In case you were busy grooving to the sultry tones of Cris Collinsworth coming over the airwaves for the first time in far too long, here are the top six stories you missed in sports last weekend:
In unnecessarily long baseball games:
Despite losing starter David Phelps to an elbow injury, Brett Gardner’s fifth home run in six games powered the New York Yankees to an 8-7 win over the Boston Red Sox in the rubber match of their three-game series at Fenway Park. “We’ll just drive,” screamed a terrified Yankees general manager Brian Cashman upon hearing the news of another elbow injury to his team’s starting rotation. As he hurried his family into an SUV, Cashman said, “We’re just going to drive until that maniac can’t find us. And we’ll be free of his presence forever.” As Cashman, with his family in tow, hit the Taconic State Parkway outside of New York City on his way to who knows where, he felt safe for the first time he could remember. However, Cashman forgot to check under his Jeep, where 72-year-old Dr. James Andrews, who had tattooed “TMMY” and “JOHN” onto his knuckles, held tight to the undercarriage.
In terrible news:
Pacers All-Star Paul George broke his leg in a Team USA scrimmage and is likely to miss the upcoming NBA season. The only silver lining for Pacers fans is that they can now ask questions like, “Are we the most cursed franchise in the NBA?” and receive thoughtful “Maybe, depending on how you look at it”–type responses from their friends and family members. This is also a silver lining for the rest of us, as we now all know the saddest silver lining in sports fandom history.
Diamondbacks slugger Paul Goldschmidt is likely out for the year, according to manager Kirk Gibson, after breaking his hand Friday. The only silver lining for Diamondbacks fans is that they can now go into full tanking mode, or as that tactic is known to MLB draft aficionados, “Play like a spaz for Daz,” a reference to top prospect Daz Cameron, son of former MLB outfielder Mike Cameron. This is also a silver lining for the rest of us, as we all now know that Mike Cameron has a son named Daz who is a potential top overall draft pick.
In dominant Irishmen:
Tiger Woods grabbed headlines by suffering another back injury, leaving the weekend’s golfing plaudits to fall to Rory McIlroy, who passed Sergio Garcia on Sunday to win the WGC-Bridgestone Invitational at 15-under. This is the second consecutive tournament in which Garcia finished second to McIlroy, prompting Garcia to complain, “What’s Rory’s problem with me? Has anyone ever had more of an ‘always the bridesmaid, never the bride’ relationship with this guy?’”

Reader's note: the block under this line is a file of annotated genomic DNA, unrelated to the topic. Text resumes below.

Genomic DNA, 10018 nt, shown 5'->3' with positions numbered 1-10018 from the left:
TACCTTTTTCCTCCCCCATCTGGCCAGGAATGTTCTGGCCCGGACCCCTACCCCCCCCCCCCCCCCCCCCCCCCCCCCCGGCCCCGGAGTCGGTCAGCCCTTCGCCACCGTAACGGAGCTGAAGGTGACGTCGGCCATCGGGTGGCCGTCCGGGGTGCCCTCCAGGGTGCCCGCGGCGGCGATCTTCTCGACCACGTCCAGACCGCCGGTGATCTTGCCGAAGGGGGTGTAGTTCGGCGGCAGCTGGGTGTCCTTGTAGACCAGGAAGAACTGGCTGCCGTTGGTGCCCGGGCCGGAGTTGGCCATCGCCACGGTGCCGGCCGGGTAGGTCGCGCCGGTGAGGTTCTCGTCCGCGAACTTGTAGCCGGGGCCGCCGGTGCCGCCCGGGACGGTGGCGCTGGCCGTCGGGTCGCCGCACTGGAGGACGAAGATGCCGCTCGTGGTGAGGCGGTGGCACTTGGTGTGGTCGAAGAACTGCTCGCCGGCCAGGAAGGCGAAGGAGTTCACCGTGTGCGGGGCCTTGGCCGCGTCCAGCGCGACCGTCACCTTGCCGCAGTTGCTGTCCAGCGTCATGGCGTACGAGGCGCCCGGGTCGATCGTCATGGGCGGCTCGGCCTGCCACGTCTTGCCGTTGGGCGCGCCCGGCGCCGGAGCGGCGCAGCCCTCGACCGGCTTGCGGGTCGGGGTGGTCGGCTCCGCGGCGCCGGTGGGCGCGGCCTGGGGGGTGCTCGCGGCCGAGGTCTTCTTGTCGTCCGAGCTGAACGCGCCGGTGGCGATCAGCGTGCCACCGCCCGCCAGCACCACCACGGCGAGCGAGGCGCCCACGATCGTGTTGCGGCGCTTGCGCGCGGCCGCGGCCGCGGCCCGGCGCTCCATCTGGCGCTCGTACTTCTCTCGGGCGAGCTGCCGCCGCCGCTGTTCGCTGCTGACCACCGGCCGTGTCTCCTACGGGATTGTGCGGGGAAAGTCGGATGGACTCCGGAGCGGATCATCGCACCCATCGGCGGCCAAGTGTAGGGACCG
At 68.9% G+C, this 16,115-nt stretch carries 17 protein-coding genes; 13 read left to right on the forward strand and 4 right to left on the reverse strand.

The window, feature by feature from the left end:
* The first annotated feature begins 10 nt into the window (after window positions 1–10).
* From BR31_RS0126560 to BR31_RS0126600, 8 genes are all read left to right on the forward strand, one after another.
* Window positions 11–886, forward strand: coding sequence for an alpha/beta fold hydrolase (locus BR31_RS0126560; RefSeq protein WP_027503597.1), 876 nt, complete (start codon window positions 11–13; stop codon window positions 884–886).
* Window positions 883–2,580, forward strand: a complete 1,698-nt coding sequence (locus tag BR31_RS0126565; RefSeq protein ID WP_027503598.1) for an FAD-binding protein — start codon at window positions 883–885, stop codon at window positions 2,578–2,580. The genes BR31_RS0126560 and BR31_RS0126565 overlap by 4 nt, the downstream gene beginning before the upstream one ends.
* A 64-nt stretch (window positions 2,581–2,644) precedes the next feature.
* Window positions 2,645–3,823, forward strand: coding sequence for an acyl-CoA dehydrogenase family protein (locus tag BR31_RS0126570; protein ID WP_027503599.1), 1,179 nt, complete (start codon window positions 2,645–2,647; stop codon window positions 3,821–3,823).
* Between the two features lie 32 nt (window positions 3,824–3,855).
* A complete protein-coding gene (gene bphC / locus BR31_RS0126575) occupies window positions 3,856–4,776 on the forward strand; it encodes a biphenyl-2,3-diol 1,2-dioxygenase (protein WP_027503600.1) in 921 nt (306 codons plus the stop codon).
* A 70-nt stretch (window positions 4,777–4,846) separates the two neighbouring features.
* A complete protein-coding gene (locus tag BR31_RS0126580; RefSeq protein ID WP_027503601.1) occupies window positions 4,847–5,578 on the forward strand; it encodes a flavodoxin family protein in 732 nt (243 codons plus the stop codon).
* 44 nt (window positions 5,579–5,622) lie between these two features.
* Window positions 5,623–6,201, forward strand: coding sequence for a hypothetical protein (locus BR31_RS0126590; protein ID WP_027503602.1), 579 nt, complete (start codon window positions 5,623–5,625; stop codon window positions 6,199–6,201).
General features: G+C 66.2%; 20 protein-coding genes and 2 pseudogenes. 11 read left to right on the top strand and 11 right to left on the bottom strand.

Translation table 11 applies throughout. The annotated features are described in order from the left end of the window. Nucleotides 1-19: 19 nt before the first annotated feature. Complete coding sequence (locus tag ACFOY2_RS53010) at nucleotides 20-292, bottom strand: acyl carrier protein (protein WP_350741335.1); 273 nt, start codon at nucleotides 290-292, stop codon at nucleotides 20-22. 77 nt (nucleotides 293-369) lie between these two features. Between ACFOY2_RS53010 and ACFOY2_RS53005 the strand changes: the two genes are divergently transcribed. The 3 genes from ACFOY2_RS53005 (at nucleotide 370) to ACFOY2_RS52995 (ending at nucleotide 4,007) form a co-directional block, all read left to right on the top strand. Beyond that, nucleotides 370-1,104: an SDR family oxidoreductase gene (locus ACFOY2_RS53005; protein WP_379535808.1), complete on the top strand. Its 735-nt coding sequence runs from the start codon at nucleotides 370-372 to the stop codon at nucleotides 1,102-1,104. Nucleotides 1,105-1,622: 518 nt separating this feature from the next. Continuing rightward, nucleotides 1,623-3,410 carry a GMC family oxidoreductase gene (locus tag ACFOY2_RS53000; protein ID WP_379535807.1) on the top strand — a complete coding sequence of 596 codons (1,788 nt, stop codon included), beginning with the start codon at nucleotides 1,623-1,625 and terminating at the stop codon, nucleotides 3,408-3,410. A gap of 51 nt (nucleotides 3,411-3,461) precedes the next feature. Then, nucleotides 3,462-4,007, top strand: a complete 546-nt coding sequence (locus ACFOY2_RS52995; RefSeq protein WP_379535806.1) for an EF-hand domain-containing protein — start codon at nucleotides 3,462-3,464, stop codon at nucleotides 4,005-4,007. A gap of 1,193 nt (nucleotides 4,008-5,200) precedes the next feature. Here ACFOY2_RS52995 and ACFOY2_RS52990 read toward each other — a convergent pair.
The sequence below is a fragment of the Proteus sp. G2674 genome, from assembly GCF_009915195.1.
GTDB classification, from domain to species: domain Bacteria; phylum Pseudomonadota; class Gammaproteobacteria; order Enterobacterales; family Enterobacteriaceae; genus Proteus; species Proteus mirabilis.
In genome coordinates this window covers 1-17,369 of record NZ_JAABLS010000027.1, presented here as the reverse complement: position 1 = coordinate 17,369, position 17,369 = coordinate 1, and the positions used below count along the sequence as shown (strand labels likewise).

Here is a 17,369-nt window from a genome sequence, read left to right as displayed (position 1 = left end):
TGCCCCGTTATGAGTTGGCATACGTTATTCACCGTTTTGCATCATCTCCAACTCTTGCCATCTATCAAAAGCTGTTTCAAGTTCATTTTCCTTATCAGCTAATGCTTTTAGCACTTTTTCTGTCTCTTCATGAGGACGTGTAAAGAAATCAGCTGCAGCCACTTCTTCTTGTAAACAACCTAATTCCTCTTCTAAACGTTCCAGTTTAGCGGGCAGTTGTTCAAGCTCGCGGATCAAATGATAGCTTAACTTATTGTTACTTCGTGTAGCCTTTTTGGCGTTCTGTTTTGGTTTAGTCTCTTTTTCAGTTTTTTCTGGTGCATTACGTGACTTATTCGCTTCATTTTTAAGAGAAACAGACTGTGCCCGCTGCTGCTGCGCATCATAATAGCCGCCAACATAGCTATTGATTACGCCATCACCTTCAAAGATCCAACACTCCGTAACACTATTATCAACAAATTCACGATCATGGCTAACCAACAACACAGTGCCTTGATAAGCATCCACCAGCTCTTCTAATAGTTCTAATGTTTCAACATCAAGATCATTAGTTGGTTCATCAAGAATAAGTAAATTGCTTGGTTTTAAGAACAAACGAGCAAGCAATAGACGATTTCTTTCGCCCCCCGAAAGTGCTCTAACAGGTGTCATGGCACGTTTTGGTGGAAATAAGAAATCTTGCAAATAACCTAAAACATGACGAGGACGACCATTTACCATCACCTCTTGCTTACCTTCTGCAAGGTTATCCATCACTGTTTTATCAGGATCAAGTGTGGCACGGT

In hand-soccer corridors of celebrity:
Football is kind of back, and oh, how kind of great it is! The NFL preseason kicked off Sunday with the New York Giants beating the Buffalo Bills, 17-13, in the annual Hall of Fame Game in Canton, Ohio. The game was notable for its implications for the league’s Canadian fan base, as it pitted the Bills, a team that gets attention by threatening to move to Canada, against the Giants, whose quarterback used to swear he had a girlfriend from Canada that he met at camp, despite his refusal to let his older brother talk to her on the phone or see a picture of her.
Brett Favre’s no. 4 will be retired by the Packers next year as the legendary quarterback enters the Hall of Fame of the franchise where he played for 16 seasons and won his only Super Bowl ring. “He’s gone. It’s done,” declared Packers quarterback Aaron Rodgers to backup Matt Flynn as his own Super Bowl ring slipped off his finger and into the fiery cauldron of Mount Doom. Flynn then turned to his friend and said, “Yes, Mister Aaron, it’s over now.” The two men, sweaty and bedraggled, took a moment to take in the enormousness of what they had overcome until Rodgers could no longer hold back his tears. “I’m glad to be with you, Matthew Flynn, here at the end of all things,” Rodgers said, before adding, “I also deeply regret throwing my Super Bowl ring into that volcano. I feel like that played no part in Brett’s final retirement.”